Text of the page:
Slimed the Movie


Behind the Slimed - The Story

"All things are difficult before they are easy." Dr. Thomas Fuller (1654 - 1734), Gnomologia, 1732

Slimed: The Story of the Making of A No-Budget Action/Sci-Fi/Horror/Comedy

Slimed began as a student film at the Rhode Island School of Design, where Eric Manche attended as a Film and Animation student and Jeff Nitzberg, a Fine Arts graduate of FSU, was working on his children's book about spoons. Originally planned as an animation about a Park Ranger who takes a group of campers on a death hike and then as a religious-themed musical about space-turkeys, the story finally evolved into a live action non-musical science-fiction/action comedy about religious tolerance and killer toxic slime. This decision was made for reasonable reasons. The deadline for Eric's Senior Film was May – which gave them about 8 months to write, film and edit the movie to a degree in which it would be showable enough for Eric's Senior Show... a requirement of graduation.


Eric working on a puppet in Providence Eric working on a puppet in Providence

Work began on the script in September of 2007 in Providence and the story began it's many transformations. Casting began before the script was finished, as the main characters of Rock Rockerson and Pepe were envisioned from the get-go. After a month of remote casting through Craig's List, Eric flew to Florida and auditioned three actors for the lead of Rock. Jordan Lee (a Clearwater comedian) gave an energetic and terrifyingly convincing performance of the angry, unstable character and immediately secured the role for himself. The other lead, bumbling Bible Salesman Pepe, had been written for a St. Petersburg writer and actor Dustin Triplett whom Eric and Jeff had attended High School with and were familiar with his devout commitment to the Bible as well as his generally offensive and sardonic sense of humor. Rehearsals began but were put on hold while the script was being finished.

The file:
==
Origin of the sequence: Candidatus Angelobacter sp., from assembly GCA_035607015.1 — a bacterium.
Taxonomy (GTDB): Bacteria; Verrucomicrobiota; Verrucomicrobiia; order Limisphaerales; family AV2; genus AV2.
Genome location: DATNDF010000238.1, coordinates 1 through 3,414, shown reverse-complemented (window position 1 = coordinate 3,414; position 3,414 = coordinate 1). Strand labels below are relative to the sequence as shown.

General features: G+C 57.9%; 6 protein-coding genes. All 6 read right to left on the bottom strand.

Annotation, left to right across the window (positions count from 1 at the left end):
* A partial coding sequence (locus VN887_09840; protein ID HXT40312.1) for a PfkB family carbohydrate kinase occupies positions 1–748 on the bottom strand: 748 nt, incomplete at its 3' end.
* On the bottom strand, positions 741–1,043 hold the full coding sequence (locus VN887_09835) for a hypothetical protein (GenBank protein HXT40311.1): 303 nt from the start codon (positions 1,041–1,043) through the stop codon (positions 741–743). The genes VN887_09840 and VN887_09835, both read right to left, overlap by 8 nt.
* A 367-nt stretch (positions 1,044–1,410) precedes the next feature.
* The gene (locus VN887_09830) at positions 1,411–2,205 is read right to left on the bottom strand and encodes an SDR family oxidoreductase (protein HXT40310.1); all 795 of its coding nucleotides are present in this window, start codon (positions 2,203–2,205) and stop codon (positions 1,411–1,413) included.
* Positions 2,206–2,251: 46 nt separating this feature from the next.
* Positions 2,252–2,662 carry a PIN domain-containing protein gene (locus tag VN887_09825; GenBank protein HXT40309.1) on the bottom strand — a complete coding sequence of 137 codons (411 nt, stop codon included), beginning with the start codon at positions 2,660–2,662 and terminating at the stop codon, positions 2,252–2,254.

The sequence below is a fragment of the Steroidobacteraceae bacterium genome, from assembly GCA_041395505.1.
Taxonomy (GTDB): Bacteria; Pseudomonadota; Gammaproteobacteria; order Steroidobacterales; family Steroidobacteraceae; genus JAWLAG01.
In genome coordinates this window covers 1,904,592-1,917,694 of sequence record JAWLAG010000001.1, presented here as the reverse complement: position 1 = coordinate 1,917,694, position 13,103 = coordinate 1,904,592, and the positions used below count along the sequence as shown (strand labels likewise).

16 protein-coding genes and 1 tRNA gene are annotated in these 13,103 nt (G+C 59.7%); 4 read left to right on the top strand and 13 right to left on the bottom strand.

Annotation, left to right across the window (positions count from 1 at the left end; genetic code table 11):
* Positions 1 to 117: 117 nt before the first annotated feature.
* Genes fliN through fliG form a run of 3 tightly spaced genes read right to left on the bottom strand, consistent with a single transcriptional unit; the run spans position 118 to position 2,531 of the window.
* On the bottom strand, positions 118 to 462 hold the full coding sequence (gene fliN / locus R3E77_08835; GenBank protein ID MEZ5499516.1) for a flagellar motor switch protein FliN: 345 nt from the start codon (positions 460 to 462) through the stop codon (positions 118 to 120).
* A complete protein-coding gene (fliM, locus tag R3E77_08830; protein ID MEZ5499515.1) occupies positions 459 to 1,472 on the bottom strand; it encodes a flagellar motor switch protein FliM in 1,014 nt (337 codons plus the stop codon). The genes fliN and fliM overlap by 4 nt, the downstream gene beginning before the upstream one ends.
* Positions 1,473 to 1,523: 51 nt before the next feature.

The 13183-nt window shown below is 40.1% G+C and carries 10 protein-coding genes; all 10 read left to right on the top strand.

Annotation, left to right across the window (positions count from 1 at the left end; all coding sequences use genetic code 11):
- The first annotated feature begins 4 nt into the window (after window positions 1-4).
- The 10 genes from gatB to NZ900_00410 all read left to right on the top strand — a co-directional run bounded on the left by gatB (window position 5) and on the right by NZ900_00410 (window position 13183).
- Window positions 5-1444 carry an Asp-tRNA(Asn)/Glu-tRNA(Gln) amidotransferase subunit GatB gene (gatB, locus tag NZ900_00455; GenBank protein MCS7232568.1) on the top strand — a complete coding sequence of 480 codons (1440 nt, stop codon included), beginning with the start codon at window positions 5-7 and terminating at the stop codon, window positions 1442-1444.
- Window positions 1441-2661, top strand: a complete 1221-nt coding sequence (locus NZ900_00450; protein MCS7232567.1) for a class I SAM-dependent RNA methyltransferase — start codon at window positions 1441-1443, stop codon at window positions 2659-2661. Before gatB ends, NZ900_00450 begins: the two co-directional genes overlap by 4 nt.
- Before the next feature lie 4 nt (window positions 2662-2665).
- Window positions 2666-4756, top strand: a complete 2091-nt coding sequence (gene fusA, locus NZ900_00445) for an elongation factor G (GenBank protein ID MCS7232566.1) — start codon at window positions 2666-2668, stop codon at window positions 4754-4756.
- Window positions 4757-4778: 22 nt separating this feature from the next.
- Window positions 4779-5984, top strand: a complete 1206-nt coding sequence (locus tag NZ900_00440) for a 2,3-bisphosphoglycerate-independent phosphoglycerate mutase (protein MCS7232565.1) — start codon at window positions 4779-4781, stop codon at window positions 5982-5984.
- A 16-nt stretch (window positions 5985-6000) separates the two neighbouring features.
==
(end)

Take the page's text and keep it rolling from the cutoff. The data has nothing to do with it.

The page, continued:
From Nov-Dec 2007, Jeff and Eric continued working on pre-production in Providence. This included finishing the script, storyboarding, puppet building as well as negotiating locations remotely. Most park rangers and city officials in Clearwater, Florida were surprisingly supportive of the no-budget film and were extremely generous in both giving permission to shoot and in the case of the opening cabin scene –actually lending the filmmakers an entire educational facility building for a full week.

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The directors returned to Florida in mid-December for final rehearsals and finally began principle photography on January 3rd, 2008, which stretched into early March. Scheduling proved to be the most challenging part of the project, as the actors' and the crewmembers' time had to be carefully managed amidst shifting availability of each location – which shifted often and with increasing unpredictability. Luckily – Eric and Jeff had almost 2 months to fit in a 30 day shoot so there was some degree of flexibility.